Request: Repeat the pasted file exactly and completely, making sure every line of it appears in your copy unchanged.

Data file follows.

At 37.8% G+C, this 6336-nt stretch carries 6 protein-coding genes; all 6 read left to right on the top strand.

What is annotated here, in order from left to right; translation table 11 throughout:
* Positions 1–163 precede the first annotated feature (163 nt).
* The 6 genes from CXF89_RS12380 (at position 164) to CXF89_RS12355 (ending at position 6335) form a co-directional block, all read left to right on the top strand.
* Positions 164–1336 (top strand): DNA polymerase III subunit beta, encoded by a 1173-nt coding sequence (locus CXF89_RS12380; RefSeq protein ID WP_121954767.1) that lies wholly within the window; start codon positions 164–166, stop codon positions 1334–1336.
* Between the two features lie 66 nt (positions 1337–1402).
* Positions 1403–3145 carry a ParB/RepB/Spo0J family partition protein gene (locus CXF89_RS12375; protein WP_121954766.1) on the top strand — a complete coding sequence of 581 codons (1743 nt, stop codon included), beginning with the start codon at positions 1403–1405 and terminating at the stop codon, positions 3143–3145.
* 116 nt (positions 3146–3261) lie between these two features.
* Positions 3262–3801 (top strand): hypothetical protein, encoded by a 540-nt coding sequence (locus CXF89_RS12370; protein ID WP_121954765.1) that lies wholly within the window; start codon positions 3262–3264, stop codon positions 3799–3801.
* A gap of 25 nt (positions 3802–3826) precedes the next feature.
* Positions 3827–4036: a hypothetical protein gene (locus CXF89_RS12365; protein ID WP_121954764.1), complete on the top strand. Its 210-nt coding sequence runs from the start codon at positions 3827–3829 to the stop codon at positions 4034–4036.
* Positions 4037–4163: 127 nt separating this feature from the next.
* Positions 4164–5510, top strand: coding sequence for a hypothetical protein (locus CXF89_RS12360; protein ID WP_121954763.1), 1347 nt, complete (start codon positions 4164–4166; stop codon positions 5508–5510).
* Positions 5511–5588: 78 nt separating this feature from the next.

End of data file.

At 37.8% G+C, this 6336-nt stretch carries 6 protein-coding genes; all 6 read left to right on the top strand.

What is annotated here, in order from left to right; translation table 11 throughout:
* Positions 1–163 precede the first annotated feature (163 nt).
* The 6 genes from CXF89_RS12380 (at position 164) to CXF89_RS12355 (ending at position 6335) form a co-directional block, all read left to right on the top strand.
* Positions 164–1336 (top strand): DNA polymerase III subunit beta, encoded by a 1173-nt coding sequence (locus CXF89_RS12380; RefSeq protein ID WP_121954767.1) that lies wholly within the window; start codon positions 164–166, stop codon positions 1334–1336.
* Between the two features lie 66 nt (positions 1337–1402).
* Positions 1403–3145 carry a ParB/RepB/Spo0J family partition protein gene (locus CXF89_RS12375; protein WP_121954766.1) on the top strand — a complete coding sequence of 581 codons (1743 nt, stop codon included), beginning with the start codon at positions 1403–1405 and terminating at the stop codon, positions 3143–3145.
* 116 nt (positions 3146–3261) lie between these two features.
* Positions 3262–3801 (top strand): hypothetical protein, encoded by a 540-nt coding sequence (locus CXF89_RS12370; protein ID WP_121954765.1) that lies wholly within the window; start codon positions 3262–3264, stop codon positions 3799–3801.
* A gap of 25 nt (positions 3802–3826) precedes the next feature.
* Positions 3827–4036: a hypothetical protein gene (locus CXF89_RS12365; protein ID WP_121954764.1), complete on the top strand. Its 210-nt coding sequence runs from the start codon at positions 3827–3829 to the stop codon at positions 4034–4036.
* Positions 4037–4163: 127 nt separating this feature from the next.
* Positions 4164–5510, top strand: coding sequence for a hypothetical protein (locus CXF89_RS12360; protein ID WP_121954763.1), 1347 nt, complete (start codon positions 4164–4166; stop codon positions 5508–5510).
* Positions 5511–5588: 78 nt separating this feature from the next.